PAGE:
Note: This review is by my husband Jim.
This novel, written in 1953 and featuring Chandler’s famous detective Philip Marlowe, shows why Chandler is thought to be one of the best mystery writers of all time. Like The Big Sleep, its plot is more complex than I care to describe here, the problem being that if I omit one element, the story doesn’t make sense. Instead, I refer the reader to an excellent summary in Wikipedia.
The plot is carefully crafted, with a surprise ending that is hinted at sufficiently for you to refrain from calling “foul,” but subtle enough that your are unlikely to have sniffed it out. That in itself makes the book worth reading.
However, I enjoyed it the most for the insights it gave into the general basic assumptions readers must have had in the early 1950’s. For one thing, the Escobedo and Miranda cases had not yet been decided by the Supreme Court, and so suspects not only were not warned of their right to an attorney, they didn’t even have that right until trial. Consequently, the lawful behavior of the police would turn the stomach of a modern civil rights activist. Also, it should be noted that the Los Angeles Police Department, featured prominently in this book, had a reputation for being particularly tough on suspected “perps.”
Another aspect of the 1950’s was that nearly everyone smoked. Philip Marlowe, the protagonist, is constantly lighting up either a cigarette of his pipe. But then, so is everyone else.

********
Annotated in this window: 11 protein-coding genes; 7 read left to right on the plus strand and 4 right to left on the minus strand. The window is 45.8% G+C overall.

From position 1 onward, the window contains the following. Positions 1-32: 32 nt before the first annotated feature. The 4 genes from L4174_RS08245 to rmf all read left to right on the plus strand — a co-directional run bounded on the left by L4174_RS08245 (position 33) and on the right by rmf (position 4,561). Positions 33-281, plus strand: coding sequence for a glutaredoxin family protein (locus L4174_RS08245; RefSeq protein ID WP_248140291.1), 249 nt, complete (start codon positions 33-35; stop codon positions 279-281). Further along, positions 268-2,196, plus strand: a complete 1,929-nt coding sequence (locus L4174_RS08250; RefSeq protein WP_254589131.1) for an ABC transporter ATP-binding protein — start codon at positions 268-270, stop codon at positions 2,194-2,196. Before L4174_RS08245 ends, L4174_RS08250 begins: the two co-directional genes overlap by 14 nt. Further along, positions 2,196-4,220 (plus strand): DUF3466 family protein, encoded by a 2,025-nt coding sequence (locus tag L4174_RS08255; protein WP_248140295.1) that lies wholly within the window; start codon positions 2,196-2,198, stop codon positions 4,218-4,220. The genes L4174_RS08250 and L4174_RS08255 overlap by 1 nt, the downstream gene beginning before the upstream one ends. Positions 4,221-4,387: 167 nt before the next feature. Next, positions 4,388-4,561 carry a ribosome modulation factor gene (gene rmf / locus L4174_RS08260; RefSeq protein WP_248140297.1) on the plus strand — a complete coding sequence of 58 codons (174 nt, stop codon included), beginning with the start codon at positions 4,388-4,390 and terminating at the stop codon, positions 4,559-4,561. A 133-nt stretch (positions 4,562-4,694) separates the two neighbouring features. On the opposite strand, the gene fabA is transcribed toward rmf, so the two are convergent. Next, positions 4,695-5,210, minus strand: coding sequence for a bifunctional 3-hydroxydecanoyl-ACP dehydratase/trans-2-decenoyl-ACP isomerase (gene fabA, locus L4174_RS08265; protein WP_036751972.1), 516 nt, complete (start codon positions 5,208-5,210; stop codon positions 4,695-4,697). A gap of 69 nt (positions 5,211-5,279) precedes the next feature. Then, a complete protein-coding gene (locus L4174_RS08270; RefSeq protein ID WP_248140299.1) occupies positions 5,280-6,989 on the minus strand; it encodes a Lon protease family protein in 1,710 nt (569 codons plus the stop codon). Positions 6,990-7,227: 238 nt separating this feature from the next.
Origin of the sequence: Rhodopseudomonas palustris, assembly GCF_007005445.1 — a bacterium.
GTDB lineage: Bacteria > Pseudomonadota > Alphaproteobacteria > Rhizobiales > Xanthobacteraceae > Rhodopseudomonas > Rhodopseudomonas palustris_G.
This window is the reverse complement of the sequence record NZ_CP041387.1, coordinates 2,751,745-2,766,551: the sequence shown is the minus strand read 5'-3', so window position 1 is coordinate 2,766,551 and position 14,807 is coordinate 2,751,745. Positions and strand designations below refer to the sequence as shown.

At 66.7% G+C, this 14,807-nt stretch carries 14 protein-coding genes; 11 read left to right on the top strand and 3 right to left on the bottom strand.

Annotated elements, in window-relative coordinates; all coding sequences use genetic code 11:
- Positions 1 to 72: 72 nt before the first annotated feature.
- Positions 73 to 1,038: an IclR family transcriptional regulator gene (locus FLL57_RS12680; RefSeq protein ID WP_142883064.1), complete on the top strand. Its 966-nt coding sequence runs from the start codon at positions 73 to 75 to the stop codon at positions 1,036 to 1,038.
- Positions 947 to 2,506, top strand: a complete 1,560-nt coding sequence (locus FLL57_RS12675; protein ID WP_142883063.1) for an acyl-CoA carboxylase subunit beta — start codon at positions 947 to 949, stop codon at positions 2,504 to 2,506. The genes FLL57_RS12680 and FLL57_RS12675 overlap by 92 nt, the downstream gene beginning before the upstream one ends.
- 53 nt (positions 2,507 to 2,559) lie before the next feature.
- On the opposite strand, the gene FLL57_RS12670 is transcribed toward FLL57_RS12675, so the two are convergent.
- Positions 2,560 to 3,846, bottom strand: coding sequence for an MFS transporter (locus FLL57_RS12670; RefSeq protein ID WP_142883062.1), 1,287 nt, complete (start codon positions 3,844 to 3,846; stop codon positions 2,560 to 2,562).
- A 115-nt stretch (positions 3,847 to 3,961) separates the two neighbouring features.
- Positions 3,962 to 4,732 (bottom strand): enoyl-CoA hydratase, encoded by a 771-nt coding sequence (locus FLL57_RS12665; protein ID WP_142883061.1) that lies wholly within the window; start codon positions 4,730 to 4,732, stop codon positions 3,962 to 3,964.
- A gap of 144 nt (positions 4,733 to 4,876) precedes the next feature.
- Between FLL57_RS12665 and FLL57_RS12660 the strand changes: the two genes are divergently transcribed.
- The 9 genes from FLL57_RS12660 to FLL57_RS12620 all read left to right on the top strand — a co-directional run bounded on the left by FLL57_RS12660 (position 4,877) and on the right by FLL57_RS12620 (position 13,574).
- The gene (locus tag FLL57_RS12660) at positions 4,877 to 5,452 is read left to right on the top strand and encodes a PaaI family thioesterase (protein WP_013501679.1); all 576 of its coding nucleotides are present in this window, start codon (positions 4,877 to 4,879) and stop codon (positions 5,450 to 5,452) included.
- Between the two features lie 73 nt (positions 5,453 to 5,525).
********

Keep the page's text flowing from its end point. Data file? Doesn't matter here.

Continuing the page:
In addition, all Hispanics (a term that had not yet gained purchase) were “Mexicans.” One of the key characters proclaims he is “Chileano,” but all the “gringos” refer to him as a Mexican. Even worse, the nightmare of nightmares for an attractive white woman is to be chased by a “big buck Negro with a butcher knife.”
Finally, it is instructive to see how much price inflation has taken place since 1953, when a can of shaving cream cost 15 cents; $2 was a huge tip in a restaurant and 50 cents was more than adequate; $200 was thought to be an extremely generous retainer for a time consuming job; and a Bel Aire mansion sold for $90,000. Oh, to have my current bank account in 1953.
Evaluation: It’s entertaining to go back and read an old genre classic. Sometimes they can seem too dated, but this one was worth it.
Published originally in hardcover by Houghton Mifflin, 1953